advance by semitones, the keys with ♭s and #s alternate in both modes. The open between G# and A♭ in the major, and between D# and E♭ in the minor, is closed in each mode, and the scale made one. The dotted lines across the plate lead from major to relative minor; and the solid spiral line starting from C, and winding left and right, touches the consecutive keys as they advance normally, because genetically, by fifths. The relative major and minor are in one ellipse at C and A; and in the ellipse right opposite this the relative to F# is D#, and that of G♭ and E♭, all in the same ellipse, and by one set of notes, but read, of course, both ways. [Scientific Basis and Build of Music, page 117]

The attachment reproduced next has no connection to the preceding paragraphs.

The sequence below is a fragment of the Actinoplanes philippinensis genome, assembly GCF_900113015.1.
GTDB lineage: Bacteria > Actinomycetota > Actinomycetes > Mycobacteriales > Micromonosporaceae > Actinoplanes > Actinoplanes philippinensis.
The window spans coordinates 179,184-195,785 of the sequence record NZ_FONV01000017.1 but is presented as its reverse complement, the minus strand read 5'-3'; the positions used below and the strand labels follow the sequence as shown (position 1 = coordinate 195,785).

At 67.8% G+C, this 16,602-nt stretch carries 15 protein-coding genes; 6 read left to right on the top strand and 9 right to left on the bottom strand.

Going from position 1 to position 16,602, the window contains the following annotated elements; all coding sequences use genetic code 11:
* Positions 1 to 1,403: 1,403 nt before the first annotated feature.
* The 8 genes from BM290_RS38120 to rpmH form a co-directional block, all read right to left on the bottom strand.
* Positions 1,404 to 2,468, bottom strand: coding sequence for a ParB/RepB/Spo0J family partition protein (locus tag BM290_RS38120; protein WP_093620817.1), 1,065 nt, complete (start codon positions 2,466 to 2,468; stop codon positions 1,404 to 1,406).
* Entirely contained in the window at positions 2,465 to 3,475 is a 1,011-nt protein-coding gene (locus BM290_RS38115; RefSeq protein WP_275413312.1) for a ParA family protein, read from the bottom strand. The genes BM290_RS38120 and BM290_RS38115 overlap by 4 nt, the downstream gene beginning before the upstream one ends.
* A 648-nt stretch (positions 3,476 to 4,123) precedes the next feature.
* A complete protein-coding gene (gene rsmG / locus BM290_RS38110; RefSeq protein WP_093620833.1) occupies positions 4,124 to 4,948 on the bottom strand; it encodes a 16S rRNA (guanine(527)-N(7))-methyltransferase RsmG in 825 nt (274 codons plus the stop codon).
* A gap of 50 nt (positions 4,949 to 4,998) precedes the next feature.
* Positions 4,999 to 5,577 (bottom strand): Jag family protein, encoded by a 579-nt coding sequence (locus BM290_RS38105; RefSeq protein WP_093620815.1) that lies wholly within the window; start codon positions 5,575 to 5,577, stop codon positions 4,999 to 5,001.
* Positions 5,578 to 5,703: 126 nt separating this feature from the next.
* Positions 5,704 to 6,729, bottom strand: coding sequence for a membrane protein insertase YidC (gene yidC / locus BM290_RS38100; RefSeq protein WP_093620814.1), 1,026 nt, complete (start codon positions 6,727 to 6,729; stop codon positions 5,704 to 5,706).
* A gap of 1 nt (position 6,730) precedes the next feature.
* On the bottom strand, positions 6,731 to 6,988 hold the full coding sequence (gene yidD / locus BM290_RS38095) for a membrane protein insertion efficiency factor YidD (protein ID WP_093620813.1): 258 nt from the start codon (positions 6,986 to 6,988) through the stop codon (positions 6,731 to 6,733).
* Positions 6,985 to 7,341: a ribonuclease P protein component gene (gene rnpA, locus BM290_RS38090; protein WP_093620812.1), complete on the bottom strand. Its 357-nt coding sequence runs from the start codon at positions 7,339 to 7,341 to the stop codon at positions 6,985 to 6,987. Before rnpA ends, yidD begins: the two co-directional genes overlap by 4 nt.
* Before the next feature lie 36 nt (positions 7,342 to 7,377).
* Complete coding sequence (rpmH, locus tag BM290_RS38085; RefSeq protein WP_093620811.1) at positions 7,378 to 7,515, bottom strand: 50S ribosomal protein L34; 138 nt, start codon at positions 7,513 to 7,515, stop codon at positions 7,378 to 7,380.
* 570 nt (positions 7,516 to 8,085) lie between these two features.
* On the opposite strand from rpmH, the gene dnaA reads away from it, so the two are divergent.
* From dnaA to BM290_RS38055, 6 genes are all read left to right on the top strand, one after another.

This is a twofold mathematical table of the masculine and feminine modes of the twelve scales, the so-called major and relative minor. The minor is set a minor third below the major in every pair, so that the figures in which they are the same may be beside each other; and in this arrangement, in the fourth column in which the figures of the major second stand over the minor fourth, is shown in each pair the sexual note, the minor being always a comma lower than the major. An index finger points to this distinctive note. The note, however, which is here seen as the distinction of the feminine mode, is found in the sixth of the preceding masculine scale in every case, except in the first, where the note is D26 2/3. D is the Fourth of the octave scale of A minor, and the Second of the octave scale of C major. It is only on this note that the two modes differ; the major Second and the minor Fourth are the sexual notes in which each is itself, and not the other. Down this column of seconds and fourths will be seen this sexual distinction through all the twelve scales, they being in this table wholly developed upward by sharps. The minor is always left this comma behind by the comma-advance of the major. The major A in the key of C is 40, but in the key of G it has been advanced to 40 1/2; while in the key of E, this relative minor to G, the A is still 40, a comma lower, and thus it is all the way through the relative scales. This note is found by her own downward genesis from B, the top of the feminine dominant. But it will be remembered that this same B is the middle of the dominant of the masculine, and so the whole feminine mode is seen to be not a terminal, but a lateral outgrowth from the masculine. Compare Plate II., where the whole twofold yet continuous genesis is seen. The mathematical numbers in which the vibration-ratios are expressed are not those of concert pitch, but those in which they appear in the genesis of the scale which begins from F1, for the sake of having the simplest expression of numbers; and it is this series of numbers which is used, for the most part, in this work. It must not be supposed, however, by the young student that there is any necessity for this arrangement. The unit from which to begin may be any number; it may, if he chooses, be the concert-pitch-number of F. But let him take good heed that when he has decided what his unit will be there is no more coming and going, no more choosing by him; Nature comes in [Scientific Basis and Build of Music, page 117]